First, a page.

Monterey Bay reserve may be model for how to replace trees

Fresh tree stumps the size of dining tables line the road at the Elkhorn Slough Reserve, the remains of hulking eucalyptus trees that blanketed the ground in a thick layer of aromatic wood chips. Nothing grows in the wreckage, but about 40 yards away, a grove of young oak trees flourishes.

Mary Paul, a stewardship associate at the reserve just east of Moss Landing at the heart of the Monterey Bay, revels in the contrast. Where the oaks now stand, staff removed a 13-acre grove of eucalyptus in the 1990s and planted well over 10,000 acorns. In a few decades, the roadside site where eucalyptus trees were cut down this summer should match the restored oak savanna beside it.

Paul hopes the restoration efforts at Elkhorn Slough will help quell public opposition to the removal of the eucalyptus — an invasive tree native to Australia that has become a California icon, and a shelter for migrating birds and Monarch butterflies, but must be removed because they crowd out native species, increase fire risk and guzzle the state’s scarce water.

“It’s not just about clear-cutting all the eucalyptus within the watershed, or even within the reserve — it’s about creating healthy ecosystems and healthy balance,” Paul said. “We are trying to balance everything.”

Mary Paul, stewardship associate at Elkhorn Slough Reserve, explains how the oak behind her grew tall and spindly to compete for sunlight with eucalyptus trees that have since been cut to stumps. (Photo by Alix Soliman) 

Returning eucalyptus-choked landscapes to their original glory is a long and arduous process. It involves coaxing the barren earth back to life and dealing with thousands of tons of highly flammable wood.

Also called blue gum, eucalyptus is a fast-growing tree native to Tasmania, an island state south of the Australian mainland. During the California Gold Rush of the 1800s, they were planted for windbreaks, fuel and timber. But when logs came out of the mill, the lumber was of poor quality, and many plantations were abandoned. Thousands of acres are left standing today.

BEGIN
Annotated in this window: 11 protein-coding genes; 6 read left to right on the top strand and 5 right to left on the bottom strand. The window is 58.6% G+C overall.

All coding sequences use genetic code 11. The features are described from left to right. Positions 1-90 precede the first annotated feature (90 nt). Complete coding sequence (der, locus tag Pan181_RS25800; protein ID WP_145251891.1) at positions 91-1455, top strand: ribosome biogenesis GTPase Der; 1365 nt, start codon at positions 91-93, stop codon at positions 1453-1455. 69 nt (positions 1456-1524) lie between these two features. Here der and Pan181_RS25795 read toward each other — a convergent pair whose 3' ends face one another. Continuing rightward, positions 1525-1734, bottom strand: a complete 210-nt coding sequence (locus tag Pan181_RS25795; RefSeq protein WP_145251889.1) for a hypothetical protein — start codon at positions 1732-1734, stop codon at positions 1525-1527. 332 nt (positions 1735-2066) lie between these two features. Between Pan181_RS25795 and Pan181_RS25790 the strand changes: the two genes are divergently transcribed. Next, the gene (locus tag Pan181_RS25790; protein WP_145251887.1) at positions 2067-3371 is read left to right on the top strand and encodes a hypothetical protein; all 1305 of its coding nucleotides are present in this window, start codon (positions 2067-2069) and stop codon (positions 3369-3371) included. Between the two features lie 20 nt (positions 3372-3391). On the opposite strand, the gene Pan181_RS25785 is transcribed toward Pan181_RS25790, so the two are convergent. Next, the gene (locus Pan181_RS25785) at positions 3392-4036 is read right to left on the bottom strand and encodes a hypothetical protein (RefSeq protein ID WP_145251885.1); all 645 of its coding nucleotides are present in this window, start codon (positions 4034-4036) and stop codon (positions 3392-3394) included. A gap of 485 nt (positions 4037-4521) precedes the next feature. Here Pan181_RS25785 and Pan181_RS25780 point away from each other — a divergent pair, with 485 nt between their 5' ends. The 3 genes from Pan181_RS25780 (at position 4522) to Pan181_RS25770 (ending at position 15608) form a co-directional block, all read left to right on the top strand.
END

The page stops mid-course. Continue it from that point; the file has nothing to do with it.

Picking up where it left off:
At the Elkhorn Slough Reserve — home to a vast array of birds, marine mammals, amphibians and fish — thirsty eucalyptus trees leave the wetlands more vulnerable to drought and problems with water quality. To save this vital habitat, the reserve has made removing the trees a priority in areas where they are doing harm.

But some community members have objected. In 2015, when the Elkhorn Slough Reserve proposed chopping down more than 1,200 trees across 50 acres by 2025, staff received angry comments from locals, many concerned that important Monarch butterfly and bird habitat would disappear.

Similar objections have erupted around felling other eucalyptus groves, such as the removal of 31 trees on private land around Rodeo Creek in Santa Cruz, which was just completed. “I had no idea how much wildlife lived in the eucalyptus before I moved here,” said Santa Cruz resident Rebecca Wyatt, who opposed the move. “In the evening time before the sun goes down, it’s just magical — hundreds and hundreds of birds are diving in and out … but now, they’re homeless. It’s just heartbreaking.”

Monarch butterflies group together for warmth and safety in a eucalyptus grove at Lighthouse Field State Beach in Santa Cruz in 2022. The monarchs have returned to the area during their migratory journey between California's central coast and Mexico. (Photo by Shmuel Thaler, Santa Cruz Sentinel)